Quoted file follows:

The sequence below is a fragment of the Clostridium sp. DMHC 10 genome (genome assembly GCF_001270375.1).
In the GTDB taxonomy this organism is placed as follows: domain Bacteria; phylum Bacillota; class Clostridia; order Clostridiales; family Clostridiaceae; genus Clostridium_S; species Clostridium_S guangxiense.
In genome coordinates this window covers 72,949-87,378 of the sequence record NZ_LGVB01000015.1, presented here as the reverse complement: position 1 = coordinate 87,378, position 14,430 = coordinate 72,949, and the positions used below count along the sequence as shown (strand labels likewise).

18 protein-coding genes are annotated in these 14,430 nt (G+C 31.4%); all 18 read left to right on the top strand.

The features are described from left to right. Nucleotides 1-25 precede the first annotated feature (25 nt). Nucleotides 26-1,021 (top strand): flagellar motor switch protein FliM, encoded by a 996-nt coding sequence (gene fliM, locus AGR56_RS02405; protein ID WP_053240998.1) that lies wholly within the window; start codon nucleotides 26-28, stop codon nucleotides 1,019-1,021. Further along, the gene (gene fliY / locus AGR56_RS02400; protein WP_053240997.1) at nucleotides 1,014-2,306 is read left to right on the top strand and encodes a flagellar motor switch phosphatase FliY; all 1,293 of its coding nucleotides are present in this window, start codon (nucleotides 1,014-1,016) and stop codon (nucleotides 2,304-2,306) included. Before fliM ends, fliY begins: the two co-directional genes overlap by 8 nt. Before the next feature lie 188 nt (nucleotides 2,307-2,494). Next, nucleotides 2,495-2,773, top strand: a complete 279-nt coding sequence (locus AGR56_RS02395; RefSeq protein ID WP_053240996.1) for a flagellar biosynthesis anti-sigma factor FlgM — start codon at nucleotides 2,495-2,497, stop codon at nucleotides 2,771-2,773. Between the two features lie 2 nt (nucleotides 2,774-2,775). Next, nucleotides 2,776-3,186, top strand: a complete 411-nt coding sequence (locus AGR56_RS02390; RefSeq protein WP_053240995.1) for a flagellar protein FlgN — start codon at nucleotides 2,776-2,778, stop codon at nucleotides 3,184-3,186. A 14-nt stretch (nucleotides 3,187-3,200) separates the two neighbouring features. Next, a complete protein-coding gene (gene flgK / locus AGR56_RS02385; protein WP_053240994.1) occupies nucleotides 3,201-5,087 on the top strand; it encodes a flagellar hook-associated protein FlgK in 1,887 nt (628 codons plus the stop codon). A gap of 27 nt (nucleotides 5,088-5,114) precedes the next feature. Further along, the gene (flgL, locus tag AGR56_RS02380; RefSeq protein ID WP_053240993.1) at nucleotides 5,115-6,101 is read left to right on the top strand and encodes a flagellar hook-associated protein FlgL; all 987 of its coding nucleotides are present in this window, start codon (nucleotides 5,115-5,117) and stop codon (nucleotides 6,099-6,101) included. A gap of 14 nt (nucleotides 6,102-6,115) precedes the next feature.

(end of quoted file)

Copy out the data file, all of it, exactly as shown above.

The sequence below is a fragment of the Clostridium sp. DMHC 10 genome (genome assembly GCF_001270375.1).
In the GTDB taxonomy this organism is placed as follows: domain Bacteria; phylum Bacillota; class Clostridia; order Clostridiales; family Clostridiaceae; genus Clostridium_S; species Clostridium_S guangxiense.
In genome coordinates this window covers 72,949-87,378 of the sequence record NZ_LGVB01000015.1, presented here as the reverse complement: position 1 = coordinate 87,378, position 14,430 = coordinate 72,949, and the positions used below count along the sequence as shown (strand labels likewise).

18 protein-coding genes are annotated in these 14,430 nt (G+C 31.4%); all 18 read left to right on the top strand.

The features are described from left to right. Nucleotides 1-25 precede the first annotated feature (25 nt). Nucleotides 26-1,021 (top strand): flagellar motor switch protein FliM, encoded by a 996-nt coding sequence (gene fliM, locus AGR56_RS02405; protein ID WP_053240998.1) that lies wholly within the window; start codon nucleotides 26-28, stop codon nucleotides 1,019-1,021. Further along, the gene (gene fliY / locus AGR56_RS02400; protein WP_053240997.1) at nucleotides 1,014-2,306 is read left to right on the top strand and encodes a flagellar motor switch phosphatase FliY; all 1,293 of its coding nucleotides are present in this window, start codon (nucleotides 1,014-1,016) and stop codon (nucleotides 2,304-2,306) included. Before fliM ends, fliY begins: the two co-directional genes overlap by 8 nt. Before the next feature lie 188 nt (nucleotides 2,307-2,494). Next, nucleotides 2,495-2,773, top strand: a complete 279-nt coding sequence (locus AGR56_RS02395; RefSeq protein ID WP_053240996.1) for a flagellar biosynthesis anti-sigma factor FlgM — start codon at nucleotides 2,495-2,497, stop codon at nucleotides 2,771-2,773. Between the two features lie 2 nt (nucleotides 2,774-2,775). Next, nucleotides 2,776-3,186, top strand: a complete 411-nt coding sequence (locus AGR56_RS02390; RefSeq protein WP_053240995.1) for a flagellar protein FlgN — start codon at nucleotides 2,776-2,778, stop codon at nucleotides 3,184-3,186. A 14-nt stretch (nucleotides 3,187-3,200) separates the two neighbouring features. Next, a complete protein-coding gene (gene flgK / locus AGR56_RS02385; protein WP_053240994.1) occupies nucleotides 3,201-5,087 on the top strand; it encodes a flagellar hook-associated protein FlgK in 1,887 nt (628 codons plus the stop codon). A gap of 27 nt (nucleotides 5,088-5,114) precedes the next feature. Further along, the gene (flgL, locus tag AGR56_RS02380; RefSeq protein ID WP_053240993.1) at nucleotides 5,115-6,101 is read left to right on the top strand and encodes a flagellar hook-associated protein FlgL; all 987 of its coding nucleotides are present in this window, start codon (nucleotides 5,115-5,117) and stop codon (nucleotides 6,099-6,101) included. A gap of 14 nt (nucleotides 6,102-6,115) precedes the next feature.